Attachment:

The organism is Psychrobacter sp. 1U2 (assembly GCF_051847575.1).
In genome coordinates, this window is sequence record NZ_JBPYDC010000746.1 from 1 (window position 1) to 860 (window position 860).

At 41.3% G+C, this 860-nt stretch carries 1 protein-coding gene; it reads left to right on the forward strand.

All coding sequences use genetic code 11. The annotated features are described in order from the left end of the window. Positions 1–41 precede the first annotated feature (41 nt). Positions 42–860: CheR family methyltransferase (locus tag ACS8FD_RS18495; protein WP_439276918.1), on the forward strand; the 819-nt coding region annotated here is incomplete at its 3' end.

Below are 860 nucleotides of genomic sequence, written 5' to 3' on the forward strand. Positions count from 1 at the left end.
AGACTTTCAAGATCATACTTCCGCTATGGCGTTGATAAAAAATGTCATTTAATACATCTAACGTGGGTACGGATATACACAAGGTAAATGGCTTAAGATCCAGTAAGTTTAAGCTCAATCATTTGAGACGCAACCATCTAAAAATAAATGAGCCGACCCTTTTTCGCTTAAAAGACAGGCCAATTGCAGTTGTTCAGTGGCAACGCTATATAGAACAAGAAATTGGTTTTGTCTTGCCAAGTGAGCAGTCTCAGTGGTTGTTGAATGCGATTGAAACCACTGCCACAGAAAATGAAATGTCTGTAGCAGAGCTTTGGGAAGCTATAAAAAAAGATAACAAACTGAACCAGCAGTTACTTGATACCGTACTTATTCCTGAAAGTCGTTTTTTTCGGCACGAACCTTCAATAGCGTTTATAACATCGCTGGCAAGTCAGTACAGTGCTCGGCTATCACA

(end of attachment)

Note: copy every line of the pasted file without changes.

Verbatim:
The organism is Psychrobacter sp. 1U2 (assembly GCF_051847575.1).
In genome coordinates, this window is sequence record NZ_JBPYDC010000746.1 from 1 (window position 1) to 860 (window position 860).

At 41.3% G+C, this 860-nt stretch carries 1 protein-coding gene; it reads left to right on the forward strand.

All coding sequences use genetic code 11. The annotated features are described in order from the left end of the window. Positions 1–41 precede the first annotated feature (41 nt). Positions 42–860: CheR family methyltransferase (locus tag ACS8FD_RS18495; protein WP_439276918.1), on the forward strand; the 819-nt coding region annotated here is incomplete at its 3' end.

Below are 860 nucleotides of genomic sequence, written 5' to 3' on the forward strand. Positions count from 1 at the left end.
AGACTTTCAAGATCATACTTCCGCTATGGCGTTGATAAAAAATGTCATTTAATACATCTAACGTGGGTACGGATATACACAAGGTAAATGGCTTAAGATCCAGTAAGTTTAAGCTCAATCATTTGAGACGCAACCATCTAAAAATAAATGAGCCGACCCTTTTTCGCTTAAAAGACAGGCCAATTGCAGTTGTTCAGTGGCAACGCTATATAGAACAAGAAATTGGTTTTGTCTTGCCAAGTGAGCAGTCTCAGTGGTTGTTGAATGCGATTGAAACCACTGCCACAGAAAATGAAATGTCTGTAGCAGAGCTTTGGGAAGCTATAAAAAAAGATAACAAACTGAACCAGCAGTTACTTGATACCGTACTTATTCCTGAAAGTCGTTTTTTTCGGCACGAACCTTCAATAGCGTTTATAACATCGCTGGCAAGTCAGTACAGTGCTCGGCTATCACA